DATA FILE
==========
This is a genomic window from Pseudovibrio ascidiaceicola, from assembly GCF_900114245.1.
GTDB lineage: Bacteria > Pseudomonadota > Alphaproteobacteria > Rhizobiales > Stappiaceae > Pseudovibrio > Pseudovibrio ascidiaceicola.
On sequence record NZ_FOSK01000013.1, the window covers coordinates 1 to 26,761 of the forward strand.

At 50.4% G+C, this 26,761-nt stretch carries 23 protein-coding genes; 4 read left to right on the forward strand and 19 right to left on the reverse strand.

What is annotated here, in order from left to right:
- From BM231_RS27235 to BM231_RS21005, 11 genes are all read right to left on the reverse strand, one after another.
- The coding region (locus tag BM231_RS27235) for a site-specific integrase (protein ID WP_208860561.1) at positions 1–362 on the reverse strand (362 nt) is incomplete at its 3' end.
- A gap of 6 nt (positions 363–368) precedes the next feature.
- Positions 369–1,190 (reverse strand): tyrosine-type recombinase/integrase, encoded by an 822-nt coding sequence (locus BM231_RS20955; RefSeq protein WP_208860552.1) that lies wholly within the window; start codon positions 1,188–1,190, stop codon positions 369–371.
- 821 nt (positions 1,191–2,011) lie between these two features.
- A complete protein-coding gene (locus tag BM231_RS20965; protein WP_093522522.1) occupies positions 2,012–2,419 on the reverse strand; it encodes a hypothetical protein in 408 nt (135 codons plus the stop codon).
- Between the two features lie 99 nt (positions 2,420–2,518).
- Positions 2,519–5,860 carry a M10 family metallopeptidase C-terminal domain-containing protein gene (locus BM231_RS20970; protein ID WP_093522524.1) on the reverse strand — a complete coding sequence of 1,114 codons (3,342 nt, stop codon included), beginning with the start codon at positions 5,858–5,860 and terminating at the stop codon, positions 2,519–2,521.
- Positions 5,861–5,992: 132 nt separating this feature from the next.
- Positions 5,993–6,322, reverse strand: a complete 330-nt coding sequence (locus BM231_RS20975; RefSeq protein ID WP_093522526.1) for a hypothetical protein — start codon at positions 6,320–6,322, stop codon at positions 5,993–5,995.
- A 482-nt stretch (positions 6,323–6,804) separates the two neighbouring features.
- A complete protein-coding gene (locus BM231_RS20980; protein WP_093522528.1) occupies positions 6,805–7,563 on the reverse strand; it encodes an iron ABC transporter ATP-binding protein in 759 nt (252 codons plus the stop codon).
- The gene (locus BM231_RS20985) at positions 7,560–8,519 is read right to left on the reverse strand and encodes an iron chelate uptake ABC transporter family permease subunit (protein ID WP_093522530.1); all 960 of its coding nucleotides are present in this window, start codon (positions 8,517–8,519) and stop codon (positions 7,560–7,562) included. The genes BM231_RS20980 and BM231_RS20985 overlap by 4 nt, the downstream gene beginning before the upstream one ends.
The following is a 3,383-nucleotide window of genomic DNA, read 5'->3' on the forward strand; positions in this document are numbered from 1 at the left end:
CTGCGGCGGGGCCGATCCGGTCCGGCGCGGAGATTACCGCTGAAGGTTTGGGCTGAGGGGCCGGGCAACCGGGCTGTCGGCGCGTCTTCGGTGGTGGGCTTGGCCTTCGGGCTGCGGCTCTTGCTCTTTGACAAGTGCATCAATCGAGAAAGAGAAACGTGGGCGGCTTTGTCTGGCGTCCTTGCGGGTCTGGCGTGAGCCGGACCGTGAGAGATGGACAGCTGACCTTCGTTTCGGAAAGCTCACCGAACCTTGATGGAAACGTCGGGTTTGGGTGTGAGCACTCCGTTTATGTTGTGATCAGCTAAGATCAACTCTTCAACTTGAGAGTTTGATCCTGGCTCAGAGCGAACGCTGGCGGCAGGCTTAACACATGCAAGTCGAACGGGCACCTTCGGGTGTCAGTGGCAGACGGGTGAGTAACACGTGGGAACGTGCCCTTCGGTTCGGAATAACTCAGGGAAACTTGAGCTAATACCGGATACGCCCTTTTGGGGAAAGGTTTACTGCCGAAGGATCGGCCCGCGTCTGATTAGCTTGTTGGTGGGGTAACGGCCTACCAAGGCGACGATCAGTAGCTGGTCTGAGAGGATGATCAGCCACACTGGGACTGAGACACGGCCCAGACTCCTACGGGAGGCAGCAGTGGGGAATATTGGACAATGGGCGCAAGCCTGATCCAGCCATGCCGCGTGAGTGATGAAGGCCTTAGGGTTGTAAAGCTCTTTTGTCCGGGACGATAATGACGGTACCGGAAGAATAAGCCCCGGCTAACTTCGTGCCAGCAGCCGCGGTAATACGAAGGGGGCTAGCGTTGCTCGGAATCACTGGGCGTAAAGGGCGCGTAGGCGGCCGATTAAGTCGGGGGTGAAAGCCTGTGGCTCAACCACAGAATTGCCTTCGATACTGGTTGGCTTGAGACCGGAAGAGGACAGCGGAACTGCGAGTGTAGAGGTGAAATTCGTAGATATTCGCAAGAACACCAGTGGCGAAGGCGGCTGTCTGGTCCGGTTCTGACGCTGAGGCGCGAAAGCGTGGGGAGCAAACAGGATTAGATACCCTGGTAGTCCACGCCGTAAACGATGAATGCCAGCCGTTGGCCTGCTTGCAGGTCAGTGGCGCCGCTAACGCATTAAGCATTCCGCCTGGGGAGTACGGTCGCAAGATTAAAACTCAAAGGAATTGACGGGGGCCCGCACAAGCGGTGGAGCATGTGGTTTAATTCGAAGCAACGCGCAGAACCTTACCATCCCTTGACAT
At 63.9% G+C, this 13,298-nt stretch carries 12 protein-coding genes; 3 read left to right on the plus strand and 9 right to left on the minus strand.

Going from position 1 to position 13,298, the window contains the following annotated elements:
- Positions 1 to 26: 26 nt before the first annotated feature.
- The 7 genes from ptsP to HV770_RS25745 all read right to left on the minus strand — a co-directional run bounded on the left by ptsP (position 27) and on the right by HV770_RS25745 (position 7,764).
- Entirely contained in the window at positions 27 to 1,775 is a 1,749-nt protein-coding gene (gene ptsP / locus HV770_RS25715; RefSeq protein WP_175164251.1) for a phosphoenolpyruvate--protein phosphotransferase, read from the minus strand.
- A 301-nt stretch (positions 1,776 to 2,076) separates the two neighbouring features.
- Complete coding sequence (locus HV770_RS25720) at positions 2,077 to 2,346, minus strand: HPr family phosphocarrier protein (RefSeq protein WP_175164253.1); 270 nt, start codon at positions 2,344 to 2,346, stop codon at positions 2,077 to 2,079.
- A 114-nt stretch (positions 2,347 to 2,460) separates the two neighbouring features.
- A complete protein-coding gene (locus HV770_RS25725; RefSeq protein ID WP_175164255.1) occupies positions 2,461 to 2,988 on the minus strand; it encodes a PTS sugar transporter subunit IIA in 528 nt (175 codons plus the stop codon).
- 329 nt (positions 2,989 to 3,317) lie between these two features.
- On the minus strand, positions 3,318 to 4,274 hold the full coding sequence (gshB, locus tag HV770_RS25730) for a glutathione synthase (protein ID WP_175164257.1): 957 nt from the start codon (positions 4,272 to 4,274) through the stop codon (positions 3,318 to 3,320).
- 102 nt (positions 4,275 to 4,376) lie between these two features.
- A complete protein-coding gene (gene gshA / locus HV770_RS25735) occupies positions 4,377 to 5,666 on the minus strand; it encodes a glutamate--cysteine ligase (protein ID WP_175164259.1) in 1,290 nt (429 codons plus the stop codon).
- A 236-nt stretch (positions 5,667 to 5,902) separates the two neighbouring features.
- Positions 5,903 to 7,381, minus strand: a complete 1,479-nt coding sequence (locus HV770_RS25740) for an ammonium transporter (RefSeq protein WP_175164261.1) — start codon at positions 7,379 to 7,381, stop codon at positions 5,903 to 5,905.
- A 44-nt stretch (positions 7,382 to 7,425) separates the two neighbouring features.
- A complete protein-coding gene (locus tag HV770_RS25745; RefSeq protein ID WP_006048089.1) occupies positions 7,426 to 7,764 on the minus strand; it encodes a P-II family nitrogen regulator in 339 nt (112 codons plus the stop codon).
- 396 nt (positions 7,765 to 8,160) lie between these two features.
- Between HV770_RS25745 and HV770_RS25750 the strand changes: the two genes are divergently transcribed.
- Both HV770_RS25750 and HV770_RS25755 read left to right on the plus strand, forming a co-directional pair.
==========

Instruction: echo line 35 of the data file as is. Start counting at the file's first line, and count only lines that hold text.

- Positions 5,903 to 7,381, minus strand: a complete 1,479-nt coding sequence (locus HV770_RS25740) for an ammonium transporter (RefSeq protein WP_175164261.1) — start codon at positions 7,379 to 7,381, stop codon at positions 5,903 to 5,905.